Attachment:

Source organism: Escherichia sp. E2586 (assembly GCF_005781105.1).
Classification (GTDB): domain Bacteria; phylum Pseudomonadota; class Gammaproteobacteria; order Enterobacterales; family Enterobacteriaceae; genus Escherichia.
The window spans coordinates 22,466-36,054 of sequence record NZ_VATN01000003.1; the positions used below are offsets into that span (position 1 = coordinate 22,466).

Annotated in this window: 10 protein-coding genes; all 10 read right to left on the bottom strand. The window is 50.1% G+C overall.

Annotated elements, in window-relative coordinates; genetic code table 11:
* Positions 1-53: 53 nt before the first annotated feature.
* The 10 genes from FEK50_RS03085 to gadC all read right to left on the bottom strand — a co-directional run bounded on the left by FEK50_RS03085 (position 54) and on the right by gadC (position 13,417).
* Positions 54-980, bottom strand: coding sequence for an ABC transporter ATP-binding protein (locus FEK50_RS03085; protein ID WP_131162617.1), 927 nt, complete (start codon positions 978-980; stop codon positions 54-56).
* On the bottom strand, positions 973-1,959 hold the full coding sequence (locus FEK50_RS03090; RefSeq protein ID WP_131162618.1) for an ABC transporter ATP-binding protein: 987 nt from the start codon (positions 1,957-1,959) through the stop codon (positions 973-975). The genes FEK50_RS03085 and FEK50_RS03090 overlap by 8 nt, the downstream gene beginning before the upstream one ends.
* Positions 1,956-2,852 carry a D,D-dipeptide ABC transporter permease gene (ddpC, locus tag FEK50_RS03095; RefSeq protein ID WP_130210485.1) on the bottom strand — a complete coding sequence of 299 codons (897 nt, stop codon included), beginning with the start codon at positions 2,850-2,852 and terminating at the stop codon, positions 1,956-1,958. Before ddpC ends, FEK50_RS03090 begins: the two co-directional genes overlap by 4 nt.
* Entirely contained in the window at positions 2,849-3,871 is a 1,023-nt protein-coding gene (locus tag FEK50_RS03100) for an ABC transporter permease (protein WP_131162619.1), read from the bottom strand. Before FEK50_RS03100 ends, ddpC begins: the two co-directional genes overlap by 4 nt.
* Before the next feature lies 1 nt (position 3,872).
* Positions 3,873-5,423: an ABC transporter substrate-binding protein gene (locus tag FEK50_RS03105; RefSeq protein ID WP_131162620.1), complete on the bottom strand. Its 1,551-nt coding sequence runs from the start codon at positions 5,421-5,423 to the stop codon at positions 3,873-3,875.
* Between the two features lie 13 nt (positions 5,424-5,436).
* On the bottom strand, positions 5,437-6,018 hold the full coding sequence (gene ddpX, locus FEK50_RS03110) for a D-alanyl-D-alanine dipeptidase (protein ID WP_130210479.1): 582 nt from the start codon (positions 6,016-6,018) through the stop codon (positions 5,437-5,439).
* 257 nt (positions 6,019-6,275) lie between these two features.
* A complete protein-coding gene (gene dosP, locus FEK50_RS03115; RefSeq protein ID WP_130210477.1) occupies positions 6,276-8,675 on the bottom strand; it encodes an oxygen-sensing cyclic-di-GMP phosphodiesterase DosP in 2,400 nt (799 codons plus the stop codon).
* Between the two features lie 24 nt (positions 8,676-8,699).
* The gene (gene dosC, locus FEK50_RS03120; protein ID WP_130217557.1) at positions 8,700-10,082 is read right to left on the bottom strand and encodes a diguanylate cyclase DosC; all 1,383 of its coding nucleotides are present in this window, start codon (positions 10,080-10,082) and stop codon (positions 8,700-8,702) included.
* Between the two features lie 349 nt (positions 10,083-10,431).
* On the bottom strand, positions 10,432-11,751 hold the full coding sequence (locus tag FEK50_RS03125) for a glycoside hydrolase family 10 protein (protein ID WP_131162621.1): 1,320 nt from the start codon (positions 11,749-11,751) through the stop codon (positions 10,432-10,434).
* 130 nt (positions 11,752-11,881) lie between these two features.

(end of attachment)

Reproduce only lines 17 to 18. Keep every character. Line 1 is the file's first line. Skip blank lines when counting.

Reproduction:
* A complete protein-coding gene (gene dosP, locus FEK50_RS03115; RefSeq protein ID WP_130210477.1) occupies positions 6,276-8,675 on the bottom strand; it encodes an oxygen-sensing cyclic-di-GMP phosphodiesterase DosP in 2,400 nt (799 codons plus the stop codon).
* Between the two features lie 24 nt (positions 8,676-8,699).